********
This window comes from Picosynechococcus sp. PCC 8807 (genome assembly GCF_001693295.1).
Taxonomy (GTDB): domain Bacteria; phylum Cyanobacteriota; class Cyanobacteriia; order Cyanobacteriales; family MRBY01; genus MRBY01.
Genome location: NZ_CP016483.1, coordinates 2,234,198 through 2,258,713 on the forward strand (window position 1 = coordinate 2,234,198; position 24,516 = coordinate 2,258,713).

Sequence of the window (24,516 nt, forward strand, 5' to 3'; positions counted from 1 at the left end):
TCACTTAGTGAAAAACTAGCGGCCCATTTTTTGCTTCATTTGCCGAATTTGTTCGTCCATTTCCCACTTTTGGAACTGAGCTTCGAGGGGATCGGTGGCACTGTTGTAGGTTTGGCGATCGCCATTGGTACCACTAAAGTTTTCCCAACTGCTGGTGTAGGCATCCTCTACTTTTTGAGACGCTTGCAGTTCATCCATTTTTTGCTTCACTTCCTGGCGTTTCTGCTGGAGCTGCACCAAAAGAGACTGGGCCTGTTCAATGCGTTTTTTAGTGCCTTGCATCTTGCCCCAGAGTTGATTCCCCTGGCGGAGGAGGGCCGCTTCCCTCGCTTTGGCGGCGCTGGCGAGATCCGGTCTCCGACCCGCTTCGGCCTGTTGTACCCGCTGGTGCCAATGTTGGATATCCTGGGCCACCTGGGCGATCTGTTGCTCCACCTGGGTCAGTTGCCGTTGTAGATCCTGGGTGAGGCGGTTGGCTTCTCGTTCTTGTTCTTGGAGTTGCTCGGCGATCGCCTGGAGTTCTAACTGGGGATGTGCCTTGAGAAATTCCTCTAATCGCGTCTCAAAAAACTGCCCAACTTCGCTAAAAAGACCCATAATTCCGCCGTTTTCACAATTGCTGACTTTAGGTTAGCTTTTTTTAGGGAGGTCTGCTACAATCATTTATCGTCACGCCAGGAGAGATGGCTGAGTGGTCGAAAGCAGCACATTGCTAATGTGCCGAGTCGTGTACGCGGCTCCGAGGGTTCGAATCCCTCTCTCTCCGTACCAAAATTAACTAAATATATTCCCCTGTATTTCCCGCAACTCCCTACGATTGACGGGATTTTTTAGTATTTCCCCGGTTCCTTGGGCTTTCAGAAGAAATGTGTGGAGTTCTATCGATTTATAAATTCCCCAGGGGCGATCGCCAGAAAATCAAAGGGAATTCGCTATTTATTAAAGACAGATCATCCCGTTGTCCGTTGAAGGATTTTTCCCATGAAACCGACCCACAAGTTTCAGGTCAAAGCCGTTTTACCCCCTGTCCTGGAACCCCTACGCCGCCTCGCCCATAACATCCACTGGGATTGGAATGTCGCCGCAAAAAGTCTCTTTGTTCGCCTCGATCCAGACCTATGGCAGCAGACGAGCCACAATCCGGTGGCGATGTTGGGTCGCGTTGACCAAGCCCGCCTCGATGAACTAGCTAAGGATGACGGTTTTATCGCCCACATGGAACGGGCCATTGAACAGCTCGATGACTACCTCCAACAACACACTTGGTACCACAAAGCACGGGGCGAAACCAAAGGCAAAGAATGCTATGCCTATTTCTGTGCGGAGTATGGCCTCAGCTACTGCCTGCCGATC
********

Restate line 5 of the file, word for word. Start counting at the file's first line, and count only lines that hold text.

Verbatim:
TCACTTAGTGAAAAACTAGCGGCCCATTTTTTGCTTCATTTGCCGAATTTGTTCGTCCATTTCCCACTTTTGGAACTGAGCTTCGAGGGGATCGGTGGCACTGTTGTAGGTTTGGCGATCGCCATTGGTACCACTAAAGTTTTCCCAACTGCTGGTGTAGGCATCCTCTACTTTTTGAGACGCTTGCAGTTCATCCATTTTTTGCTTCACTTCCTGGCGTTTCTGCTGGAGCTGCACCAAAAGAGACTGGGCCTGTTCAATGCGTTTTTTAGTGCCTTGCATCTTGCCCCAGAGTTGATTCCCCTGGCGGAGGAGGGCCGCTTCCCTCGCTTTGGCGGCGCTGGCGAGATCCGGTCTCCGACCCGCTTCGGCCTGTTGTACCCGCTGGTGCCAATGTTGGATATCCTGGGCCACCTGGGCGATCTGTTGCTCCACCTGGGTCAGTTGCCGTTGTAGATCCTGGGTGAGGCGGTTGGCTTCTCGTTCTTGTTCTTGGAGTTGCTCGGCGATCGCCTGGAGTTCTAACTGGGGATGTGCCTTGAGAAATTCCTCTAATCGCGTCTCAAAAAACTGCCCAACTTCGCTAAAAAGACCCATAATTCCGCCGTTTTCACAATTGCTGACTTTAGGTTAGCTTTTTTTAGGGAGGTCTGCTACAATCATTTATCGTCACGCCAGGAGAGATGGCTGAGTGGTCGAAAGCAGCACATTGCTAATGTGCCGAGTCGTGTACGCGGCTCCGAGGGTTCGAATCCCTCTCTCTCCGTACCAAAATTAACTAAATATATTCCCCTGTATTTCCCGCAACTCCCTACGATTGACGGGATTTTTTAGTATTTCCCCGGTTCCTTGGGCTTTCAGAAGAAATGTGTGGAGTTCTATCGATTTATAAATTCCCCAGGGGCGATCGCCAGAAAATCAAAGGGAATTCGCTATTTATTAAAGACAGATCATCCCGTTGTCCGTTGAAGGATTTTTCCCATGAAACCGACCCACAAGTTTCAGGTCAAAGCCGTTTTACCCCCTGTCCTGGAACCCCTACGCCGCCTCGCCCATAACATCCACTGGGATTGGAATGTCGCCGCAAAAAGTCTCTTTGTTCGCCTCGATCCAGACCTATGGCAGCAGACGAGCCACAATCCGGTGGCGATGTTGGGTCGCGTTGACCAAGCCCGCCTCGATGAACTAGCTAAGGATGACGGTTTTATCGCCCACATGGAACGGGCCATTGAACAGCTCGATGACTACCTCCAACAACACACTTGGTACCACAAAGCACGGGGCGAAACCAAAGGCAAAGAATGCTATGCCTATTTCTGTGCGGAGTATGGCCTCAGCTACTGCCTGCCGATC